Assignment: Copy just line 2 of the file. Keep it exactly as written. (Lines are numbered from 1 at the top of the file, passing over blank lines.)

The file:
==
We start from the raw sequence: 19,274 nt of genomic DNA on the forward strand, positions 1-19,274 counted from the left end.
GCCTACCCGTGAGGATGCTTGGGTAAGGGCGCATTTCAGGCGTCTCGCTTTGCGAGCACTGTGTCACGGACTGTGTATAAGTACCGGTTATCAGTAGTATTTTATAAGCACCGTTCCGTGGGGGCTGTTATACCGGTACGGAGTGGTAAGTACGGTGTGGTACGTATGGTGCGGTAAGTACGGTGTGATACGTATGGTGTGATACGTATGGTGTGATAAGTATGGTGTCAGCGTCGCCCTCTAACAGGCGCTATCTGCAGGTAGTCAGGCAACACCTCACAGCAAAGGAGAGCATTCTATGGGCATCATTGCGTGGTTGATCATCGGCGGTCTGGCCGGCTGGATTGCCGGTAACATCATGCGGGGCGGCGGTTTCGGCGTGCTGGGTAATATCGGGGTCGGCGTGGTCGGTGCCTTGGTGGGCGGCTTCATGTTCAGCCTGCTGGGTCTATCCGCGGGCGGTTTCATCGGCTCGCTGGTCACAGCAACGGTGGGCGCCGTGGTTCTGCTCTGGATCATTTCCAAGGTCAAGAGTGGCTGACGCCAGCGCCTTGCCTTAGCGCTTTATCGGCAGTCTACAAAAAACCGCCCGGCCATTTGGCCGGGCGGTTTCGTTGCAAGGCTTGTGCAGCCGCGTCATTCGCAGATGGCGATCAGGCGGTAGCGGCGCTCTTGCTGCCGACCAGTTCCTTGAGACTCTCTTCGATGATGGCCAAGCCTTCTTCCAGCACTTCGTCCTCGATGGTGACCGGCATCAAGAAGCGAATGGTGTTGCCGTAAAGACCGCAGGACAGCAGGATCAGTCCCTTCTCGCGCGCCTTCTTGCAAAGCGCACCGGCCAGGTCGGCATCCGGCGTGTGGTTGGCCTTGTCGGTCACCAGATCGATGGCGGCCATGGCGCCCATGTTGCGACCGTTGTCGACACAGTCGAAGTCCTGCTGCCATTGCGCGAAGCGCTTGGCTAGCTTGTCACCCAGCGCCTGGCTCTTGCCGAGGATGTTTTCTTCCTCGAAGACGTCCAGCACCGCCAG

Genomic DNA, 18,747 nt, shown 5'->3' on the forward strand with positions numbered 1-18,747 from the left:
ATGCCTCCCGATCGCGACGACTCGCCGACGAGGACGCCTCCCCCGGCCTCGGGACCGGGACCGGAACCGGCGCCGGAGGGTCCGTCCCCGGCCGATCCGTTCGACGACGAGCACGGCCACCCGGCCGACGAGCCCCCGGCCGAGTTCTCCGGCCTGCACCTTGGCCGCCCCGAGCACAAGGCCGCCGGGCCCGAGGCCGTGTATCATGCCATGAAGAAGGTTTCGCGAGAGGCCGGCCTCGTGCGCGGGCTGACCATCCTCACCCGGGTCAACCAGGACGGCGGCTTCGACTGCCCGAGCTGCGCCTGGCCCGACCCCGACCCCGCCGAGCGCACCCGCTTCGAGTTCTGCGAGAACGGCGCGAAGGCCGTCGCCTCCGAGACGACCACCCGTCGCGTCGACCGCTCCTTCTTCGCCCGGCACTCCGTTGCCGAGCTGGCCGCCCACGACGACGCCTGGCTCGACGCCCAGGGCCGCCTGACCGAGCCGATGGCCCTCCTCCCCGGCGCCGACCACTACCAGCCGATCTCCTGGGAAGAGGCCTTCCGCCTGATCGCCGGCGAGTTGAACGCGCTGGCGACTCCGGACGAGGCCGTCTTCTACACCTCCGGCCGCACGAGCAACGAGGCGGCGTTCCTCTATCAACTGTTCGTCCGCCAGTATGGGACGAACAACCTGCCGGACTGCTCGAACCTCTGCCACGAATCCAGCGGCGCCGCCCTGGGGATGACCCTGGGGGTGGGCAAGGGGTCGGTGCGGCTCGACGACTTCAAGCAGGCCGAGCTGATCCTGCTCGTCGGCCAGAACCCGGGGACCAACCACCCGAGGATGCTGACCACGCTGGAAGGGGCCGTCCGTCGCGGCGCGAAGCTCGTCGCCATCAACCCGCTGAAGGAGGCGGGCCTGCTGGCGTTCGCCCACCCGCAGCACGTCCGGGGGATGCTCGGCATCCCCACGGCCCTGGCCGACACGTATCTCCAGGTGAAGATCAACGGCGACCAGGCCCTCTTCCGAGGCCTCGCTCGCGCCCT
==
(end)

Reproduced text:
GCCTACCCGTGAGGATGCTTGGGTAAGGGCGCATTTCAGGCGTCTCGCTTTGCGAGCACTGTGTCACGGACTGTGTATAAGTACCGGTTATCAGTAGTATTTTATAAGCACCGTTCCGTGGGGGCTGTTATACCGGTACGGAGTGGTAAGTACGGTGTGGTACGTATGGTGCGGTAAGTACGGTGTGATACGTATGGTGTGATACGTATGGTGTGATAAGTATGGTGTCAGCGTCGCCCTCTAACAGGCGCTATCTGCAGGTAGTCAGGCAACACCTCACAGCAAAGGAGAGCATTCTATGGGCATCATTGCGTGGTTGATCATCGGCGGTCTGGCCGGCTGGATTGCCGGTAACATCATGCGGGGCGGCGGTTTCGGCGTGCTGGGTAATATCGGGGTCGGCGTGGTCGGTGCCTTGGTGGGCGGCTTCATGTTCAGCCTGCTGGGTCTATCCGCGGGCGGTTTCATCGGCTCGCTGGTCACAGCAACGGTGGGCGCCGTGGTTCTGCTCTGGATCATTTCCAAGGTCAAGAGTGGCTGACGCCAGCGCCTTGCCTTAGCGCTTTATCGGCAGTCTACAAAAAACCGCCCGGCCATTTGGCCGGGCGGTTTCGTTGCAAGGCTTGTGCAGCCGCGTCATTCGCAGATGGCGATCAGGCGGTAGCGGCGCTCTTGCTGCCGACCAGTTCCTTGAGACTCTCTTCGATGATGGCCAAGCCTTCTTCCAGCACTTCGTCCTCGATGGTGACCGGCATCAAGAAGCGAATGGTGTTGCCGTAAAGACCGCAGGACAGCAGGATCAGTCCCTTCTCGCGCGCCTTCTTGCAAAGCGCACCGGCCAGGTCGGCATCCGGCGTGTGGTTGGCCTTGTCGGTCACCAGATCGATGGCGGCCATGGCGCCCATGTTGCGACCGTTGTCGACACAGTCGAAGTCCTGCTGCCATTGCGCGAAGCGCTTGGCTAGCTTGTCACCCAGCGCCTGGCTCTTGCCGAGGATGTTTTCTTCCTCGAAGACGTCCAGCACCGCCAG